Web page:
Originally an isolated country house, the property was bequeathed to the Mercy Sisters almost 80 years ago when our State was still very young.
During the 1930’s it was used by the Sisters as a holiday home for business girls.
When Tuberculosis was the scourge of the Land, during the 1940s and 50s, the Sisters nursed and educated children who were suffering from this dreadful disease epitomising the Ethos of the Mercy Sisters in compassion for the most vulnerable. This work continued until 1959 when this particular need no longer existed.
Around this time, Ballyroan began to expand and the need for a school arose. At the request of the then Archbishop John Charles McQuaid, the Mercy Order opened Sancta Maria School.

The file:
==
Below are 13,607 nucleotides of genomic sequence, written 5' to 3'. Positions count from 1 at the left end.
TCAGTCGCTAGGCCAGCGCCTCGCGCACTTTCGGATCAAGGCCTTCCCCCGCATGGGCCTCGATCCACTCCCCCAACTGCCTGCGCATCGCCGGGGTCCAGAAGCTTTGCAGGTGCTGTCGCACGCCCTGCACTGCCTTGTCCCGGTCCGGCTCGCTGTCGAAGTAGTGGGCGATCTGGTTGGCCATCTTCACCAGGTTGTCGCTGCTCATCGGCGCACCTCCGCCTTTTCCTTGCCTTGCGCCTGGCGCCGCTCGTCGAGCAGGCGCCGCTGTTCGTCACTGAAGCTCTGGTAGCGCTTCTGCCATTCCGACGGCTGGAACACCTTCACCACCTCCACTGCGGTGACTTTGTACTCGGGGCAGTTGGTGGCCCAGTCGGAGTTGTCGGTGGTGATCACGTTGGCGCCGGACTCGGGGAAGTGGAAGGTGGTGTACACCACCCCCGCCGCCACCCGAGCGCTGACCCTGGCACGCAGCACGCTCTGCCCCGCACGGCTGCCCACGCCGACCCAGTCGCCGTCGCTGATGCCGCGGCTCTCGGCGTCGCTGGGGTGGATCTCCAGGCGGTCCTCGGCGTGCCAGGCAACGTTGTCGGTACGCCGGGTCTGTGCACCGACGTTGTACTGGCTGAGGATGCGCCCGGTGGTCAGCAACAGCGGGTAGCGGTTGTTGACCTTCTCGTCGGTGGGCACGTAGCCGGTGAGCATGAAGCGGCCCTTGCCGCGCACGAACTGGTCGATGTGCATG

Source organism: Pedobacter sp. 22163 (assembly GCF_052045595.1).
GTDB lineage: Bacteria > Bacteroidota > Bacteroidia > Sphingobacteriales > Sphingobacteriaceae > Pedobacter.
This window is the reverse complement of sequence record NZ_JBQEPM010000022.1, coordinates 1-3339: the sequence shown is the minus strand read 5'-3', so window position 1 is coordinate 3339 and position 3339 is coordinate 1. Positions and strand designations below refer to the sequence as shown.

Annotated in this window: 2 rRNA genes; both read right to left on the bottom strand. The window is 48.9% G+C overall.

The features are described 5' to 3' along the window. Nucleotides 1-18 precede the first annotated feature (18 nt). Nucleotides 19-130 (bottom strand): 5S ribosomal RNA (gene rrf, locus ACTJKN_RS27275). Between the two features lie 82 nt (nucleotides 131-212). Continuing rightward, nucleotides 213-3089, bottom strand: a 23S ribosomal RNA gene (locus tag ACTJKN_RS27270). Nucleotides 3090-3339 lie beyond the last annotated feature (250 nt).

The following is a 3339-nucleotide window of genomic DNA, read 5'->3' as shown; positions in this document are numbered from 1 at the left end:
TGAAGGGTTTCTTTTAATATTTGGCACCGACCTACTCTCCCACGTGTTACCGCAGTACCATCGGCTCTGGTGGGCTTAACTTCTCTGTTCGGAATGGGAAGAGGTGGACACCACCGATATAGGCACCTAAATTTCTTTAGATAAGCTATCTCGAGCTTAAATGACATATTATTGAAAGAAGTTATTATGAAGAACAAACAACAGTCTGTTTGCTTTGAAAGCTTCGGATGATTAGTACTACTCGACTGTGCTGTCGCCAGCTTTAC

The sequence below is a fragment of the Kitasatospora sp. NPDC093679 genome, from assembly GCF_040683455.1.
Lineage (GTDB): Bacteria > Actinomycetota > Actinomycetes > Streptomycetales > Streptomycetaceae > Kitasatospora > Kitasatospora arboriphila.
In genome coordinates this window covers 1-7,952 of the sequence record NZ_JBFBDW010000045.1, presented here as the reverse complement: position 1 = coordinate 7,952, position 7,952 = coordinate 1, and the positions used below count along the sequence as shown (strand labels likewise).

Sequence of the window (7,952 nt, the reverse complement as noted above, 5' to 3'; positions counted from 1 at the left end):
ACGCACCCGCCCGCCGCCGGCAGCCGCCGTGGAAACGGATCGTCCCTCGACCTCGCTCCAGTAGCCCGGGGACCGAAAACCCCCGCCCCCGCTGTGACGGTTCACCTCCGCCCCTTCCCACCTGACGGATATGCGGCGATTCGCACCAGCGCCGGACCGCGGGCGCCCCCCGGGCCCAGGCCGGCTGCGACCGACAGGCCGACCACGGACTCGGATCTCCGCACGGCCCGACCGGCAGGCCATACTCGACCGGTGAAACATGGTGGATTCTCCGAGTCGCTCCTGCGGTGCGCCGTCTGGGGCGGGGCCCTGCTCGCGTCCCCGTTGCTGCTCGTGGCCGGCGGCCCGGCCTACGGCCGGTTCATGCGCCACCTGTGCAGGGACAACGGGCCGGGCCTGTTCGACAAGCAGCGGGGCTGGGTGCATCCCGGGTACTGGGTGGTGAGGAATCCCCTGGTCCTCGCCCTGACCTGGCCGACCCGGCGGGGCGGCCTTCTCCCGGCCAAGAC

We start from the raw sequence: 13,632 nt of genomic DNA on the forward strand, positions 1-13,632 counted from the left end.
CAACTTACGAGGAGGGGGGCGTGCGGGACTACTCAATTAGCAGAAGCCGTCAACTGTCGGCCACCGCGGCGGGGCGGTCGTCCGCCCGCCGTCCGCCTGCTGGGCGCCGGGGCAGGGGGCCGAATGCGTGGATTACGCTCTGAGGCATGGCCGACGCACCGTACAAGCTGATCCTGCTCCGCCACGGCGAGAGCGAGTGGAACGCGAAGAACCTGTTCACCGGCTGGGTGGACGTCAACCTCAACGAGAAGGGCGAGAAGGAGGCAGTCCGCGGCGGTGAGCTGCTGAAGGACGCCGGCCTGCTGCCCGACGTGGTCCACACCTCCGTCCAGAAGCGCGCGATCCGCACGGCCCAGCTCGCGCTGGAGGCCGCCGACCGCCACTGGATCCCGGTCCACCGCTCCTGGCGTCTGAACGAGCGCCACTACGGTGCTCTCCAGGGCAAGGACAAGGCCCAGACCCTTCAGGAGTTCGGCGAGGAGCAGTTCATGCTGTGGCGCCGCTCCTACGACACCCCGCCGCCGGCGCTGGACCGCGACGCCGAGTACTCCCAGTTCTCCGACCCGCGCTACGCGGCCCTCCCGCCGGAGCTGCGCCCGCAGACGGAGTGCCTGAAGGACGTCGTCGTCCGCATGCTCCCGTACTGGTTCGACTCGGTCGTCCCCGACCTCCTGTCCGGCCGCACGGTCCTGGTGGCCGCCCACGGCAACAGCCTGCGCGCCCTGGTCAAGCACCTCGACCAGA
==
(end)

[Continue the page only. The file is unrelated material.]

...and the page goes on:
Today, Sancta Maria is a vibrant college with 500 students. They have a strong academic curriculum complimented with extra-curricular activities in the Arts, Business and Sports.
The following is an extract from the speech of newly appointed Principal of the school, Ms. Geardine Kennedy, on the visit of the President.
“As Ballyroan has changed and our society has developed, Sancta Maria has responded to the new challenges and new demands. I am delighted to say that the Department of Education have recently approved a major development of the College costing in the region of €11 million.
We have come a long way from our humble farmland beginnings, and even though the Sisters of Mercy have now gone from our corridors, they have left us a legacy in the tradition of Catherine McAuley.
These are values that are epitomised by our distinguished guest who chose Building Bridges as the theme for her Presidency.
She too has witnessed many changes in Irish society as she moved from Student to Barrister, to Broadcast Journalist to Academic to the Highest Office in the land.
Together with her Husband Martin, an unsung hero in many respects, she has done enormous work to further the cause of peace on this Island.”